Once that cycle of magnetic attraction and repulsion is over, though, the story seems to bleed energy with an astonishingly short half-life. Anya Taylor-Joy briefly shows up too late as Curie’s now-adult daughter, Irene. (Who would later go on to win her own Nobel in conjunction with her husband/collaborator.)
There are a few dream-like sequences set in the future where we see the consequences of Curie’s discoveries, such as a crippled boy receiving radiation treatment or an atomic bomb test in 1960s America. The movie tries too hard to convince us of the monumental consequence of this life, as if Marie Curie were a name wholly unknown.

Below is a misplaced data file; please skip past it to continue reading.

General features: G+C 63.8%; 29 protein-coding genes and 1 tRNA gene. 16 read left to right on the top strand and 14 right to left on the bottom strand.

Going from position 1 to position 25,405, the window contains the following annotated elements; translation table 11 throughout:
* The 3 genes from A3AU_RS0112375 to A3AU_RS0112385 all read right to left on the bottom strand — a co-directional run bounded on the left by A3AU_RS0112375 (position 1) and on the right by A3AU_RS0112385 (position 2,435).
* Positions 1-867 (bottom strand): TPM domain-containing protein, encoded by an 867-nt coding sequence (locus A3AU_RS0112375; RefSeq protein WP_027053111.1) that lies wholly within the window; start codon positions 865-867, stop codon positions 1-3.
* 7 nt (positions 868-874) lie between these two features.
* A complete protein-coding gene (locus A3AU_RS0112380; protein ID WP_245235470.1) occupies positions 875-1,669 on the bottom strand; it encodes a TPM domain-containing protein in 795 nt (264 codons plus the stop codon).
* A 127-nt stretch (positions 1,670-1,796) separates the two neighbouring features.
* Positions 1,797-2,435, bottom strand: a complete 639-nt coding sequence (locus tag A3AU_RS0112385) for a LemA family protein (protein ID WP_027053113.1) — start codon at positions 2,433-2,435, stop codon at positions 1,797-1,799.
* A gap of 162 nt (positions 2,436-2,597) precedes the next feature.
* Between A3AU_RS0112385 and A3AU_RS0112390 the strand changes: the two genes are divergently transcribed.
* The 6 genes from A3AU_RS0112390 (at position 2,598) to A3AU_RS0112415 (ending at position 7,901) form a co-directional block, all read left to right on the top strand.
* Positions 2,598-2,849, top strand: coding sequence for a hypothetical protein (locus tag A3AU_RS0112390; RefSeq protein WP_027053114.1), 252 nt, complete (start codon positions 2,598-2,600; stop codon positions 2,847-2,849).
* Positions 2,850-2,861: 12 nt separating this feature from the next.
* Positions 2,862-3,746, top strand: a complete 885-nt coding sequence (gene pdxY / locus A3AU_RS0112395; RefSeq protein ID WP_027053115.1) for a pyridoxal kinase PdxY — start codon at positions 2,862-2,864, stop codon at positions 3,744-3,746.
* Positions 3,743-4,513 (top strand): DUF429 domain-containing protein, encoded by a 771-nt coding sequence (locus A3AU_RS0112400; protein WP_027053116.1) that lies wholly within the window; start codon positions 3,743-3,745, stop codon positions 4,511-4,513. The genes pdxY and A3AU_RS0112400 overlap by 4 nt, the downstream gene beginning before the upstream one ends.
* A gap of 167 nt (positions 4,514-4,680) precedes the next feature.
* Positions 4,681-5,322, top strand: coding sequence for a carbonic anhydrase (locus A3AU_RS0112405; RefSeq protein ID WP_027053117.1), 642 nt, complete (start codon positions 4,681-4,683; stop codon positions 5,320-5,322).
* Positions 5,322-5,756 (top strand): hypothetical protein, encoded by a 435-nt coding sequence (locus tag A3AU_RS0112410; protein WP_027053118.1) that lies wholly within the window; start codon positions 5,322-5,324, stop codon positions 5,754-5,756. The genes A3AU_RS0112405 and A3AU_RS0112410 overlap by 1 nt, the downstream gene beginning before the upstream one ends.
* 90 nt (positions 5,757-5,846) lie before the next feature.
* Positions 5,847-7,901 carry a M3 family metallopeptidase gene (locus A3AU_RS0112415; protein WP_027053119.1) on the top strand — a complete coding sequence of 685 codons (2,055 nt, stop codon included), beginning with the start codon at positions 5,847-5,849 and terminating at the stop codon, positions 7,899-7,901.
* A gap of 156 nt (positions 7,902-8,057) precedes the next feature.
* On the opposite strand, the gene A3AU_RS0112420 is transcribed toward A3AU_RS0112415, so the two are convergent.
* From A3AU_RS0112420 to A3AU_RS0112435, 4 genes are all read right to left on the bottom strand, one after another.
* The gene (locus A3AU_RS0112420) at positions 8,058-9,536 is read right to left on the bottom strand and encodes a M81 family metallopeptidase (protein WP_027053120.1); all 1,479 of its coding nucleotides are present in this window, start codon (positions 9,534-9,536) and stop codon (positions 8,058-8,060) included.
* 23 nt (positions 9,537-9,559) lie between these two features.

Pity that “Radioactive” didn’t better take to heart the lessons of its subject, and shown a little more enthusiasm for experimentation.
Thursday, July 16, 2020
It can be a little off-putting when someone is described as "the greatest writer of the 20th century," and you've never even heard of them.
But maybe it's not surprising that Flannery O'Connor's name is not known further than it is. She was only active for a decade-and-a-half, publishing two novels and about 30 short stories before her untimely death at age 39 in 1964 owing to a long struggle with lupus. She spent most of her adult life on crunches, only leaving her mother's Georgia farm to attend Catholic Mass every morning.
I've not read any of her writing, so I can't say if the aspirational valedictory given her (by Tommy Lee Jones, no less) is true. I will say that "Flannery," the probing documentary about her life and work, is a true joy to behold.